By Whitney Soule, Sr Vice President, Dean of Admissions & Student Aid, Bowdoin College
The coronavirus pandemic has intensified college application anxiety. I make this observation as an admissions dean who, as of late, has not just been answering emails and questions from parents. Instead, I’m also responding to media inquiries about how my school plans to manage our selection processes in this crisis.
All of these questions hint at an underlying concern that the disruption could be an automatic disadvantage. In reality, many colleges already take a student’s circumstances into account.
Based on what I know about how college admission works, here are five things I believe that students and families ought to know when they apply to colleges during the pandemic.
In the emergency pivot to online learning in the spring of 2020, some schools stopped grading students. In many cases, these schools adopted other measures to show that students completed the academic year.
Many members of the class of 2021 and other college applicants are afraid that the absence of grades – from all or part of the 2019-2020 school year – could hurt their admission chances, when at least some other applicants have those grades.
This is not necessarily new. Some high schools don’t ever assign grades, so colleges review a transcript that consists purely of their teachers’ comments. Other students have attended multiple high schools, which means that their transcripts have different grading scales.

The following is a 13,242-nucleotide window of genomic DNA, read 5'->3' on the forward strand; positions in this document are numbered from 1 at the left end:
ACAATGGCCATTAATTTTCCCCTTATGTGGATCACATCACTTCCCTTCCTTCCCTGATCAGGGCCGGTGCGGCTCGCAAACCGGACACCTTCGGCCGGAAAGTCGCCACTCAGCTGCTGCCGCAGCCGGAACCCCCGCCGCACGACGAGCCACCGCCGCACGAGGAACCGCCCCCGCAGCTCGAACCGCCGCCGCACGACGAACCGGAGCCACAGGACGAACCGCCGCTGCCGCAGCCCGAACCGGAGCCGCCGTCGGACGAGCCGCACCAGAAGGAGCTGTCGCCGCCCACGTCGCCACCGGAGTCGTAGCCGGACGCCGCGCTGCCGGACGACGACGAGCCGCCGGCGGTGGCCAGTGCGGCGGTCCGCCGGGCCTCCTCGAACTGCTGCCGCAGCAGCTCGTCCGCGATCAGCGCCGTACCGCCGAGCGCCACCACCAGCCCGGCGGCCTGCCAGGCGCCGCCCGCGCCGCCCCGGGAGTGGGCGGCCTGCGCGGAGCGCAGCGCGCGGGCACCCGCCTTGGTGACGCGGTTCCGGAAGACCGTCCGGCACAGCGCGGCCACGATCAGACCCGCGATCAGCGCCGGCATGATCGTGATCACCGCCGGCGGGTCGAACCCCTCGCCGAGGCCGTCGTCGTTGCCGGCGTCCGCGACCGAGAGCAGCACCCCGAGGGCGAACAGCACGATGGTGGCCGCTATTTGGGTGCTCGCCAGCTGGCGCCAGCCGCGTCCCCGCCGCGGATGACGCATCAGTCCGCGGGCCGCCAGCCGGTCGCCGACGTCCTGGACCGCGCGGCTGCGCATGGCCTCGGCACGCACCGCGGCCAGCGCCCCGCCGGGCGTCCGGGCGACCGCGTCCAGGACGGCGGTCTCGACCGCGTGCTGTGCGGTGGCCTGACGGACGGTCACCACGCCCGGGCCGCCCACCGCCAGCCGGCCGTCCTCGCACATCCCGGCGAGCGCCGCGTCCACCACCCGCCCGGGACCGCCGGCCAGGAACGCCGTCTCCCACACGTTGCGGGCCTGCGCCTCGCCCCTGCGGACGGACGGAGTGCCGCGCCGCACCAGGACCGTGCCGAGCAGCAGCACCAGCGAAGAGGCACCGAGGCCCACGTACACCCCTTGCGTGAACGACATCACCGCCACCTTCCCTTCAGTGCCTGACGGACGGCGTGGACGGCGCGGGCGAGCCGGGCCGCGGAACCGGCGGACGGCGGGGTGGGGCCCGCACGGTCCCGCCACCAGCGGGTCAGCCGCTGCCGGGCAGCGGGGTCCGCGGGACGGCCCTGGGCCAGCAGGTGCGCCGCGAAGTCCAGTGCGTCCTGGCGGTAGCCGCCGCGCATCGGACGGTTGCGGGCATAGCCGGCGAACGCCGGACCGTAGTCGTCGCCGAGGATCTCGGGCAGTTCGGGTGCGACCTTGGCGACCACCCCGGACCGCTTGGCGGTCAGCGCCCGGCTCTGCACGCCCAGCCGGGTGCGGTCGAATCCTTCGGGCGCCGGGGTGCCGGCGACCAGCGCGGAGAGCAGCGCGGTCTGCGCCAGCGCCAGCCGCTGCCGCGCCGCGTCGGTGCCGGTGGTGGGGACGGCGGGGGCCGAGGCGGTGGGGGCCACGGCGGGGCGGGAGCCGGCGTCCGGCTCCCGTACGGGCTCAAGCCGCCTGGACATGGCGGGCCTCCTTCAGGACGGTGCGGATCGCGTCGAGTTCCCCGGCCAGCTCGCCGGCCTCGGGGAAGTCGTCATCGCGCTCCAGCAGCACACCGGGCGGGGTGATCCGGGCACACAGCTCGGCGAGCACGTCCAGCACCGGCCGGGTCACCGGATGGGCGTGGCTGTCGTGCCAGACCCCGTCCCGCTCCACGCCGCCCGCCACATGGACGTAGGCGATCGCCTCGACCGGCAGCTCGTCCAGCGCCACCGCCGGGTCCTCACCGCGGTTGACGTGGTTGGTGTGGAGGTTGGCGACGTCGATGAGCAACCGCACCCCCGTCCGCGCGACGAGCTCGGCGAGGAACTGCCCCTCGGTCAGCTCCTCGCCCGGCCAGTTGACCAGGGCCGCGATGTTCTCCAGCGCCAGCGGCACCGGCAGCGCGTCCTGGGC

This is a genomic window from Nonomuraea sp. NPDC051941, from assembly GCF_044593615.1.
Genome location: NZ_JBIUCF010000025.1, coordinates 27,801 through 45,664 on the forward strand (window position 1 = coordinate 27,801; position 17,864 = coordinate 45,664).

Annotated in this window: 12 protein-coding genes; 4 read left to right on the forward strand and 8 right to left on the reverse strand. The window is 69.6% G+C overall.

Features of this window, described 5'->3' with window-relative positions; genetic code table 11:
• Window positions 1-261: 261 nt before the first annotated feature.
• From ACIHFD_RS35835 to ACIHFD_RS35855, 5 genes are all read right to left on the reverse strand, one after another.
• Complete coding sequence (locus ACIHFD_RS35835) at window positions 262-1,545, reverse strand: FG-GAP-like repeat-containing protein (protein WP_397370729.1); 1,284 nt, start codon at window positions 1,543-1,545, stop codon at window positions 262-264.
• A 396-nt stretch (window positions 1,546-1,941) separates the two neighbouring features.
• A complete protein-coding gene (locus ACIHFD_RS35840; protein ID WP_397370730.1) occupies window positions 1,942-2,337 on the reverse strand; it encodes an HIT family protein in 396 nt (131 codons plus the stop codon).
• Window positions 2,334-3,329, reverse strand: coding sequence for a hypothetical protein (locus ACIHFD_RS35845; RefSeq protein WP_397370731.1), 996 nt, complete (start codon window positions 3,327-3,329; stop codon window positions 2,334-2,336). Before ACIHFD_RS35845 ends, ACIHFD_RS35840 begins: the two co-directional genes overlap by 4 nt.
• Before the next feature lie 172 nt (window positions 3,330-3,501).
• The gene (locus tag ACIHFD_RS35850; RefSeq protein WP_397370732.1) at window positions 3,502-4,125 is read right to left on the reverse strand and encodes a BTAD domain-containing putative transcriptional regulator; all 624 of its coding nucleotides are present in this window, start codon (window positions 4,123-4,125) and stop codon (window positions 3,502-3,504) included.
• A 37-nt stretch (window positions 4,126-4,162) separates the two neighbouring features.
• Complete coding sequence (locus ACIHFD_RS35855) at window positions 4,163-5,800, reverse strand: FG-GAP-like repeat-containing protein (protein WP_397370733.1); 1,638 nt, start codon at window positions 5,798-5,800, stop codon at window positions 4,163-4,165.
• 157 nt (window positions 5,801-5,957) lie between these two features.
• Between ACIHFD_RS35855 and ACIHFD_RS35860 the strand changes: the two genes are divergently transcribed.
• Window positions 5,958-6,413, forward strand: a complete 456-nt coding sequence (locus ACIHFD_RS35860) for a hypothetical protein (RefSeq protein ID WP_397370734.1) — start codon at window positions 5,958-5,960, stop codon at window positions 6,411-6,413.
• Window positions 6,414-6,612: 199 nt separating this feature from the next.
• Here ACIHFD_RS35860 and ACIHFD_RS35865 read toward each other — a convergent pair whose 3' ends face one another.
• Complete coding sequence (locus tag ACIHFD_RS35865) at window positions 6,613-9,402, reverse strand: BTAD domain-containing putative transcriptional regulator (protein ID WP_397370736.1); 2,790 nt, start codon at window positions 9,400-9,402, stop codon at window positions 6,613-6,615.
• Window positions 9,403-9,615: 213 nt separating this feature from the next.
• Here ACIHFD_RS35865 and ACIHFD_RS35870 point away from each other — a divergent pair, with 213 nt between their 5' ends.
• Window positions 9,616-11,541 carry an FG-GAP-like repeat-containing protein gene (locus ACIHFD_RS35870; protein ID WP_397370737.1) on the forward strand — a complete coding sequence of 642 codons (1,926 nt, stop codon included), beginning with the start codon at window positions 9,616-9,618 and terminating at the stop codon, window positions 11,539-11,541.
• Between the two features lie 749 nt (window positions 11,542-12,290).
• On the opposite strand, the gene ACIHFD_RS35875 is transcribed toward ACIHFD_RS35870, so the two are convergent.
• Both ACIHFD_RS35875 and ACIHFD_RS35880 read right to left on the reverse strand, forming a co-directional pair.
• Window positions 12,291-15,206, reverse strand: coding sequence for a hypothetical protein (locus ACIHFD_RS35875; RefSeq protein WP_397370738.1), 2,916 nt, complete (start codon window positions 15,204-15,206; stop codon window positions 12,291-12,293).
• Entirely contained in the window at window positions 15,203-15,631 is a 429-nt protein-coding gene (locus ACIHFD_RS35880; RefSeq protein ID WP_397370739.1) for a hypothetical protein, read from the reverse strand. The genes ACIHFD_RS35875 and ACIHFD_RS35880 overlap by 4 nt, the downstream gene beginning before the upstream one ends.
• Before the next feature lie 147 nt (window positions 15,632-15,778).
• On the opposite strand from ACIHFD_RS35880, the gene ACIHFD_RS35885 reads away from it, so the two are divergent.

Bottom line: All of the academic work leading up to the pandemic still matters and can help frame the work in the past couple of months.
Since the spring, the SAT and ACT canceled test dates, and most students have limited options if they want to take rescheduled tests. With the uneven availability of the two most common entrance exams, hundreds of colleges and universities are at least temporarily taking the test-optional approach Bowdoin College first introduced in 1969. The University of California system is going even further by becoming test-blind, meaning the school won’t review SAT or ACT scores, even if students do submit them.
Yet students are still worried that without SAT or ACT results they won’t be competitive. Or if they took a test, and didn’t have a chance to try again, their scores don’t seem strong enough. They can take some comfort in that almost 400 colleges have stated that the lack of test scores is not an admissions disadvantage.
Likewise, Advanced Placement and International Baccalaureate testing was disrupted. Students who had dedicated nearly a year to their AP classes lurched into the spring facing tests that were quickly reconfigured in online format. The IB tests scheduled for May were canceled. I’m hearing that many students are worried about whether their test results, if they got them at all, will hold up to admissions scrutiny.
Again, they may be able to take comfort from the fact that hundreds of colleges recognize this predicament. Specifically, these colleges have signed an agreement that states the absence of AP or IB results will not put applicants at a disadvantage, and that they will “view students in the context of the curriculum, academic resources and supports available to them.”